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Israel is a hilly country (Deut. 3:25; 11:11; Ezek. 34:13). West of Jordan the mountains stretch from Lebanon far down into Galilee, terminating in Carmel. The isolated peak of Tabor rises from the elevated plain of Esdraelon, which, in the south, is shut in by hills spreading over the greater part of Samaria. The mountains of Western and Middle Israel do not extend to the sea, but gently slope into plains, and toward the Jordan fall down into the Ghor.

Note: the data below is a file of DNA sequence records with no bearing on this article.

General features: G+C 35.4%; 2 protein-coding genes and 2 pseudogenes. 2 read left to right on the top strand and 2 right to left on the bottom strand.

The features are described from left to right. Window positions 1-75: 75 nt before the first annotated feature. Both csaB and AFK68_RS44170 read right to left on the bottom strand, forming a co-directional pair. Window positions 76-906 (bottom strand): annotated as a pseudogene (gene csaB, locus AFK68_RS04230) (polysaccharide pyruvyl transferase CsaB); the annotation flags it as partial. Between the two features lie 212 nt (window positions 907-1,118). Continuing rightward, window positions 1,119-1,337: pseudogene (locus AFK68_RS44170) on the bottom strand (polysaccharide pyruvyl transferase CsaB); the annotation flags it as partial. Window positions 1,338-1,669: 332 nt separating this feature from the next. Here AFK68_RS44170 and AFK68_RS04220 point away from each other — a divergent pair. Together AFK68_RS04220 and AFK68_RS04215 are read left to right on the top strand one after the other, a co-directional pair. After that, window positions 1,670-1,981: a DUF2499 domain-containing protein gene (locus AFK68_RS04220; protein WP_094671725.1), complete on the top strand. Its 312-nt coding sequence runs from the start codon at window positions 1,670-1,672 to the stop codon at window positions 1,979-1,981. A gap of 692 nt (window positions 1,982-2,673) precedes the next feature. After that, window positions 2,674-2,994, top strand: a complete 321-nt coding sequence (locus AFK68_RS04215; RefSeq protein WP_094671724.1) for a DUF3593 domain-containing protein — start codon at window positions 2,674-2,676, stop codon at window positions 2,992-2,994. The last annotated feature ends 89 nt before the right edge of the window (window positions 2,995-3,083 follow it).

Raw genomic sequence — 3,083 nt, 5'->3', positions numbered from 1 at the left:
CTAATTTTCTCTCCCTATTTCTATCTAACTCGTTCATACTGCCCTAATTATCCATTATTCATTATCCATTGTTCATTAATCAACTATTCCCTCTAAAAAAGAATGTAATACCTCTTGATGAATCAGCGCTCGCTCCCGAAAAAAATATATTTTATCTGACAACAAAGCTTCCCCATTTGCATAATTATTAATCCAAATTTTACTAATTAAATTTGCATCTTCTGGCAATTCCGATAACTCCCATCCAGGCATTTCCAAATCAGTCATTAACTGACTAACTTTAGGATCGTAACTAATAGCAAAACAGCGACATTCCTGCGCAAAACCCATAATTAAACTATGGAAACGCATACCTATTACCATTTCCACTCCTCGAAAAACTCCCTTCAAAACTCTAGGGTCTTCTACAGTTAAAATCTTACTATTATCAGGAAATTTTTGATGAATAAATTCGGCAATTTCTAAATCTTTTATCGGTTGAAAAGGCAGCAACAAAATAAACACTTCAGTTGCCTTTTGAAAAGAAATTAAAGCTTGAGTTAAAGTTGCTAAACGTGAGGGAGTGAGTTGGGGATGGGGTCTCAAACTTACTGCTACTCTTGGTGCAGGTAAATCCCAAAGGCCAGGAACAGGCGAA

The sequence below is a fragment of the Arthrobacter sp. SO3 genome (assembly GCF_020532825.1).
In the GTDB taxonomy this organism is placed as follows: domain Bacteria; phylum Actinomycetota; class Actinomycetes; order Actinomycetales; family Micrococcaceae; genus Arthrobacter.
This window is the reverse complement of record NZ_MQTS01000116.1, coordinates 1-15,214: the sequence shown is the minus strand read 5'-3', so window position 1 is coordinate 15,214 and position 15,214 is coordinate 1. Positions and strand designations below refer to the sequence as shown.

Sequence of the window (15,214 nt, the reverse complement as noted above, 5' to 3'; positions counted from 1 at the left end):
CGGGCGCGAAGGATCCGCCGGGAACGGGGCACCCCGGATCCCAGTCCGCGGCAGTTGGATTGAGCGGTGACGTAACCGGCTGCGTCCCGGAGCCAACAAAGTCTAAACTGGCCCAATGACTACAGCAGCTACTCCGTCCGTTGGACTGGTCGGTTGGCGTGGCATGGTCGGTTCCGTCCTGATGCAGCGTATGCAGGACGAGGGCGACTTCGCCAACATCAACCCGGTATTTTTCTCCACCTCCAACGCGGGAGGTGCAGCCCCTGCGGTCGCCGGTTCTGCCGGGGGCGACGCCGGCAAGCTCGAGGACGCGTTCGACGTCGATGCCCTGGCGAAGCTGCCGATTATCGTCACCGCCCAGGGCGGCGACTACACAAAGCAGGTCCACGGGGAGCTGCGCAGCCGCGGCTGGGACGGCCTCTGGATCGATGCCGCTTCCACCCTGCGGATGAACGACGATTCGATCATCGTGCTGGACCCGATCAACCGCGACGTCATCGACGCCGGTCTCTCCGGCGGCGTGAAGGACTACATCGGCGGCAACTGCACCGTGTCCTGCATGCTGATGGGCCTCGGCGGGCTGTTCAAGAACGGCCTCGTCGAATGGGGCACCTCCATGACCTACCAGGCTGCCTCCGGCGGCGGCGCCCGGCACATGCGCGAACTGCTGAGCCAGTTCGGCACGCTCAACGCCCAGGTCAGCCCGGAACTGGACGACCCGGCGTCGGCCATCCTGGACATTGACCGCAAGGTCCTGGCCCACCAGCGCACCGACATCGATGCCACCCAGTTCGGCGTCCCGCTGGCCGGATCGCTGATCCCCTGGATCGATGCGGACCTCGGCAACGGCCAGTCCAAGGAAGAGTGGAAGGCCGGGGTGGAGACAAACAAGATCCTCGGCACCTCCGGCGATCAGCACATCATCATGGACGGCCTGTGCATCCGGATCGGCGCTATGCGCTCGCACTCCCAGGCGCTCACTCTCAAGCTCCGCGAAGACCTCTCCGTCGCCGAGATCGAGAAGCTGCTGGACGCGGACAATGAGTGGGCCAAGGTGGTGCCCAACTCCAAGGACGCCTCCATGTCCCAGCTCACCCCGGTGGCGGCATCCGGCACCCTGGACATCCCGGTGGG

East of the Jordan the Anti-Lebanon, stretching south, terminates in the hilly district called Jebel Heish, which reaches down to the Sea of Gennesareth. South of the river Hieromax there is again a succession of hills, which are traversed by wadies running toward the Jordan. These gradually descend to a level at the river Arnon, which was the boundary of the ancient trans-Jordanic territory toward the south.
The composition of the Palestinian hills is limestone, with occasional strata of chalk, and hence the numerous caves, some of large extent, found there.